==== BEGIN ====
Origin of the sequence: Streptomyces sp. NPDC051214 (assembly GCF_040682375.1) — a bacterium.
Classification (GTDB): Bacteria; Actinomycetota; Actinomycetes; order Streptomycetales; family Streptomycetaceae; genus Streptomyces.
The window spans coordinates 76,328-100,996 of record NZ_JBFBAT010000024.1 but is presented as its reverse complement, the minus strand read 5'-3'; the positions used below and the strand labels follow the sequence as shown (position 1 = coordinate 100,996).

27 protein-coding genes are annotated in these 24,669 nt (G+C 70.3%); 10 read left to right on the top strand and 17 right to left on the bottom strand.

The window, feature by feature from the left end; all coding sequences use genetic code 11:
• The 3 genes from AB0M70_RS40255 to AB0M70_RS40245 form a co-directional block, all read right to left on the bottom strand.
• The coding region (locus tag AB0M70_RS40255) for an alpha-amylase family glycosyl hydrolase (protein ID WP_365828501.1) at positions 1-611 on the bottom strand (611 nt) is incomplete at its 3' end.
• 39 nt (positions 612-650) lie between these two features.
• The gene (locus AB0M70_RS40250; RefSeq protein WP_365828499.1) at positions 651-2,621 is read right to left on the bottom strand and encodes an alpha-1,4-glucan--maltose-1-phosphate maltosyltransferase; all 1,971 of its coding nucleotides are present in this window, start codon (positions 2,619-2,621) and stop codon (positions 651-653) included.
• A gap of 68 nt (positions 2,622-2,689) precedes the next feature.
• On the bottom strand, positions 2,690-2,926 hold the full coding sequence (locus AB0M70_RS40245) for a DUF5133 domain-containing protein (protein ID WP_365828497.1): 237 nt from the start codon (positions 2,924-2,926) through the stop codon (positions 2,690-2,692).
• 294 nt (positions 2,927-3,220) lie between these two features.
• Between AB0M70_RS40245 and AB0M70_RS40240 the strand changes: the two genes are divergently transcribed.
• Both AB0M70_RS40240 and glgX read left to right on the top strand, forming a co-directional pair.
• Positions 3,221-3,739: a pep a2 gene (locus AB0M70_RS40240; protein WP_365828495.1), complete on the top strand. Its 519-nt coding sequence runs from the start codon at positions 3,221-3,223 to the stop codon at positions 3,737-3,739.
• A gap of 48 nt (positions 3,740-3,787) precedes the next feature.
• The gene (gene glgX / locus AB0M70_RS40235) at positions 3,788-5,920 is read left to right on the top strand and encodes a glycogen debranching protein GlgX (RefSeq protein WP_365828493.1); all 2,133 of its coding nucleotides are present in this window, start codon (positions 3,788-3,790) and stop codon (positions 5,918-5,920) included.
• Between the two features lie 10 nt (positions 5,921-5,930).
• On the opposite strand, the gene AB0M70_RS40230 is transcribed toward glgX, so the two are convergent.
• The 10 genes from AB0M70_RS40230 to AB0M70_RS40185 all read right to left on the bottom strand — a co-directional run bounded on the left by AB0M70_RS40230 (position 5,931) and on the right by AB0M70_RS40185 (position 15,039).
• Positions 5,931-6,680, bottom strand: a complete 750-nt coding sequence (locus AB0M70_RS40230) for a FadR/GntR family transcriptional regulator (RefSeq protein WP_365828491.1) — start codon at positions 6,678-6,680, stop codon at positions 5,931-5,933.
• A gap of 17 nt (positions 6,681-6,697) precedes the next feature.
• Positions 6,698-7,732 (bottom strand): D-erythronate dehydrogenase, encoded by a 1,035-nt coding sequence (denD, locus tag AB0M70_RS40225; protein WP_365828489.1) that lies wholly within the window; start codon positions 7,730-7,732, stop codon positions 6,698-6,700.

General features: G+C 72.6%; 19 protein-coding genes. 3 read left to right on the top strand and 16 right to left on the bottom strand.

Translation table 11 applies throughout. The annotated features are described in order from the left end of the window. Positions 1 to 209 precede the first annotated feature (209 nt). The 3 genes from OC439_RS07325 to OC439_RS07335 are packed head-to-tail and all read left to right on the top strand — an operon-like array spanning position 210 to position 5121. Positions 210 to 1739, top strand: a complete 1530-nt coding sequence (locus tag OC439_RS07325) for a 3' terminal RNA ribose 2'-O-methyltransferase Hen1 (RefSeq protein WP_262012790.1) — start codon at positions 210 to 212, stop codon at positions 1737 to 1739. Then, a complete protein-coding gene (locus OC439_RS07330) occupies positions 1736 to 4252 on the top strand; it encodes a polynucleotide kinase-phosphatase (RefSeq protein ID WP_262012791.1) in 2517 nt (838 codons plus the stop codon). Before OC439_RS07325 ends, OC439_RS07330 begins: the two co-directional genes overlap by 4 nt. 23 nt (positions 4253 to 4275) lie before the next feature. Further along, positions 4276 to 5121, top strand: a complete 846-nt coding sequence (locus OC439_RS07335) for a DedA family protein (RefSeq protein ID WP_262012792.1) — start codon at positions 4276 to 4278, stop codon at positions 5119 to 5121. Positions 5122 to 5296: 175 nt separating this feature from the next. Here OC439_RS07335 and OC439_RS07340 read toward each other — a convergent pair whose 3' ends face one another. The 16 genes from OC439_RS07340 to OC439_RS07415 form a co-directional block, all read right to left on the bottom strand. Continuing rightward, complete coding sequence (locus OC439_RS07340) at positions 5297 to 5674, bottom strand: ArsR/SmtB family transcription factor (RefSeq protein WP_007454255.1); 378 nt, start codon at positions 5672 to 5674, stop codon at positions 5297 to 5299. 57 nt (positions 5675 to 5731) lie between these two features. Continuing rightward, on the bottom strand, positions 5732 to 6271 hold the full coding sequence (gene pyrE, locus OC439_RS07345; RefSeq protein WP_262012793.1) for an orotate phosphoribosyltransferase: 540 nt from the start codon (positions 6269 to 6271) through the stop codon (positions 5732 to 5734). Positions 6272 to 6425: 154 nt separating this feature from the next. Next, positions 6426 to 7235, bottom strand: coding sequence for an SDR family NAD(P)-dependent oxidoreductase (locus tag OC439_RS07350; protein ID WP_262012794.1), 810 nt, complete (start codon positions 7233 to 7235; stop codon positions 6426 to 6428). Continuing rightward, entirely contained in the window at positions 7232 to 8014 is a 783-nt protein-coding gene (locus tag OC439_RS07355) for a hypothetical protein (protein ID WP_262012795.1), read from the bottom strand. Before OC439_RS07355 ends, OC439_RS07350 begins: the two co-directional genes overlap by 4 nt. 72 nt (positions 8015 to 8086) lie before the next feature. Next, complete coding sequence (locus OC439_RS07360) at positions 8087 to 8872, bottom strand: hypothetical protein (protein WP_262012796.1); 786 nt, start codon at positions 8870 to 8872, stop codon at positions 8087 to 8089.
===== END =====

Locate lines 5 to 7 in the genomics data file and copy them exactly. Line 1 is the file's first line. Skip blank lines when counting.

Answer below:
The window, feature by feature from the left end; all coding sequences use genetic code 11:
• The 3 genes from AB0M70_RS40255 to AB0M70_RS40245 form a co-directional block, all read right to left on the bottom strand.
• The coding region (locus tag AB0M70_RS40255) for an alpha-amylase family glycosyl hydrolase (protein ID WP_365828501.1) at positions 1-611 on the bottom strand (611 nt) is incomplete at its 3' end.